One thing the left understands that we on the right can’t seem to get through our heads is that language has power and that words can mean just about whatever you want them to mean. Words, for the left, are not fixed in meaning, they are rather like enemy territory that you can capture and turn to whatever purpose you wish. It is a world foretold by Lewis Carroll’s Humpty Dumpty in Alice in Wonderland

“I don’t know what you mean by ‘glory,’ ” Alice said.
Humpty Dumpty smiled contemptuously. “Of course you don’t—till I tell you. I meant ‘there’s a nice knock-down argument for you!’ ”
“But ‘glory’ doesn’t mean ‘a nice knock-down argument’,” Alice objected.
“When I use a word,” Humpty Dumpty said, in rather a scornful tone, “it means just what I choose it to mean—neither more nor less.” [italics mine]
“The question is,” said Alice, “whether you can make words mean so many different things.”
“The question is,” said Humpty Dumpty, “which is to be master—that’s all.”

How else did we arrive a place where virulent pro-aborts, people who would allow a baby to be executed in the birth canal, are called pro-choice…as if the baby was given one? How else could we come to a situation where virtually any phrase from “states rights” to “voter ID” to “illegal alien” be imbued with racist overtones?

Josh Hawley ran afoul of that earlier today when he was slammed for making an anti-Semitic comment for calling a bloated, flaccid, lackwit at the Washington Post a “smug, rich liberal elitist” because, you know, only Jews can be “smug, rich liberal elitists,” like, for instance, Andrew Cuomo and his brother Fredo.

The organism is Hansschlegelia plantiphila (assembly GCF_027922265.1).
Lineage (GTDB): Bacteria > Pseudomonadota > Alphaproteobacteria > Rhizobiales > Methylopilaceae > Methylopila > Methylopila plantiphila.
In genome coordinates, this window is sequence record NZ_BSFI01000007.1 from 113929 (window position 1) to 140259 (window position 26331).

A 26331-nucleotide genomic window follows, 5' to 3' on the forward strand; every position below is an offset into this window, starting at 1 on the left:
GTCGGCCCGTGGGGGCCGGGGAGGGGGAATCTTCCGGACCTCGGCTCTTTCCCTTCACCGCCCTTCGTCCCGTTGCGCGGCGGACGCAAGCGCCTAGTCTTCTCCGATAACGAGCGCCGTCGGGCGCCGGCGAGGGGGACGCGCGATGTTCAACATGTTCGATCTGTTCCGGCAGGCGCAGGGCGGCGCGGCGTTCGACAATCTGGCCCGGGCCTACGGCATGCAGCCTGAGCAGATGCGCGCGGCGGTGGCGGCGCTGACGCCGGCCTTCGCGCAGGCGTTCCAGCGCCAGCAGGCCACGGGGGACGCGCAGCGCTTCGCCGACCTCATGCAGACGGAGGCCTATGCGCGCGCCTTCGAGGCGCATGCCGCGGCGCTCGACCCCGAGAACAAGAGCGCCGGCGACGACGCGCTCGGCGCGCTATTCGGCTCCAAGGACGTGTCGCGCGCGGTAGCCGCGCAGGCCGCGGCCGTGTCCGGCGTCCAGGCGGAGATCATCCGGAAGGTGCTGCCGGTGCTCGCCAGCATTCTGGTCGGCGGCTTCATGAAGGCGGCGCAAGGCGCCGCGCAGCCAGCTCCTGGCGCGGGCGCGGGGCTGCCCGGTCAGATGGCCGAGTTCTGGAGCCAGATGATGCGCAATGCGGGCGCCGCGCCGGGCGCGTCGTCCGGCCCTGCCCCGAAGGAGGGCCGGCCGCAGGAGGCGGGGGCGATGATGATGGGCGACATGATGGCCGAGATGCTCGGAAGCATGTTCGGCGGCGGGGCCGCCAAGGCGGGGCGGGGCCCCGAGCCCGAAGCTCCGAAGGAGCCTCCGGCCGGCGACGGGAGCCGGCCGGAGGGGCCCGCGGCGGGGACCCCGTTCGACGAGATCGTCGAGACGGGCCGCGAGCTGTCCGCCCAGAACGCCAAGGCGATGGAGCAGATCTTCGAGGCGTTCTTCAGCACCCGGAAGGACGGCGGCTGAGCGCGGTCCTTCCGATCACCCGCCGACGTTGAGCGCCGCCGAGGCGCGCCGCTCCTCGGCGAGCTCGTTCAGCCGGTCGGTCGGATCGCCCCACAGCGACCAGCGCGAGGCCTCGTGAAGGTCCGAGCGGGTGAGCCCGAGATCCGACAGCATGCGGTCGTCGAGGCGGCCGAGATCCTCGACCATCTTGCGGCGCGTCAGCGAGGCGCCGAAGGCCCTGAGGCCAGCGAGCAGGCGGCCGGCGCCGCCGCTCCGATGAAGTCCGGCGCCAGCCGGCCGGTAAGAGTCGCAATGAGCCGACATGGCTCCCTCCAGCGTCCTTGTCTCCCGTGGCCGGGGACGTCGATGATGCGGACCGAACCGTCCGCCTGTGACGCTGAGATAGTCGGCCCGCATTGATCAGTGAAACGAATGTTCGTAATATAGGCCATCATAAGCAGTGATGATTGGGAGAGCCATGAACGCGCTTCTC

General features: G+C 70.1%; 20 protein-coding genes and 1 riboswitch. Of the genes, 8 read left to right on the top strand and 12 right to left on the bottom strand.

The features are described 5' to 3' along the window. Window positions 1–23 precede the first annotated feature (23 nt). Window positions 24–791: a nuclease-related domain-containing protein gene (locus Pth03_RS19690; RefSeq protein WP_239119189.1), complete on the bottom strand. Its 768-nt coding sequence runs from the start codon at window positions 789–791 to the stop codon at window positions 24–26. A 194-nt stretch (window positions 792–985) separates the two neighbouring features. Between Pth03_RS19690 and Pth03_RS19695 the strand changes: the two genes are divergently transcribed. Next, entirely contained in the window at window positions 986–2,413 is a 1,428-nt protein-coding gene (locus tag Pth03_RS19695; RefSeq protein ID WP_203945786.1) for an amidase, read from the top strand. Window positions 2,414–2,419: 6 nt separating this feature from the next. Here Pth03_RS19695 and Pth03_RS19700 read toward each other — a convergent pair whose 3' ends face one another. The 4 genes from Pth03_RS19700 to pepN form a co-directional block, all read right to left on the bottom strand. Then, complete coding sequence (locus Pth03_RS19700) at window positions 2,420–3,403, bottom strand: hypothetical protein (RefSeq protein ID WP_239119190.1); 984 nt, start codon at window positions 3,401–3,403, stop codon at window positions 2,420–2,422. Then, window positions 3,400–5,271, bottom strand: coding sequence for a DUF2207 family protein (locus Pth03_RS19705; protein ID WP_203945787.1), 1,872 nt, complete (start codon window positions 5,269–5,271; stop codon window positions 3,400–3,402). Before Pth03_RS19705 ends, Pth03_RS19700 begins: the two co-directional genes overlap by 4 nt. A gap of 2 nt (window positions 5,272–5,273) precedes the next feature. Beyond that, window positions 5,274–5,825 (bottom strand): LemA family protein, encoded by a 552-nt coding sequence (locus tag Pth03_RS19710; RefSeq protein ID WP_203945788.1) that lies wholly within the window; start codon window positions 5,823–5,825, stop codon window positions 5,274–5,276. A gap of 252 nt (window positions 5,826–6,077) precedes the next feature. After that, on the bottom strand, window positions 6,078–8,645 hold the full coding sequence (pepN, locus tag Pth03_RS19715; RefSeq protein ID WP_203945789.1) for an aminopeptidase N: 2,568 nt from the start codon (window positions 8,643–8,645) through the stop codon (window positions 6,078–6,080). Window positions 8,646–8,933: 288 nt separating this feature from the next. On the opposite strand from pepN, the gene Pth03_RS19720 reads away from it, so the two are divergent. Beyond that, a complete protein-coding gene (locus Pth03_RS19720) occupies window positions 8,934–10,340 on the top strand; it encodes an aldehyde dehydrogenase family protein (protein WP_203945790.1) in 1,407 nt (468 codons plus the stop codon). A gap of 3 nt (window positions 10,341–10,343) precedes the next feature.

READ: Facts First: CNN Journalist Jake Tapper Insinuated Josh Hawley Is an Anti-Semite and It Did Not Go Well

President Trump also ran afoul of the leftwing Word Police today when talking about impeachment.

In the current environment where you can give offense by not using a standard pronoun and a set off a riot by pointing out that a person with whiskers and a dick is a man no matter what bicycle race they are competing in, the results were totally predictable

That morning post by the president tore open a fresh cycle of outrage on Capitol Hill — infuriating African-American legislators and further inflaming tensions in a Congress already deeply divided along party lines amid the Ukraine-focused investigation.

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Trump has frequently parroted the phrase “witch hunt” and other politically explosive language to denigrate the work of former special counsel Robert Mueller and various oversight efforts scrutinizing his administration.

But the invocation of “lynching” to characterize a process explicitly sanctioned by the Constitution marked a new, racially insensitive show of malice by the president toward lawmakers’ drive to remove him from office.

“That is one word no president ought to imply on himself,” [House Majority Whip Jim Clyburn (D-S.C.)]said. “I’ve studied presidential history quite a bit, and I don’t know if we’ve ever seen anything quite like this. Andrew Johnson never would’ve described what was happening to him this way, and certainly Bill Clinton didn’t, nor did Nixon. This president is hopefully an anomaly.”

Clyburn added: “I’m a product of the South. I know the history of that word. That is a word that we ought to be very, very careful about using.”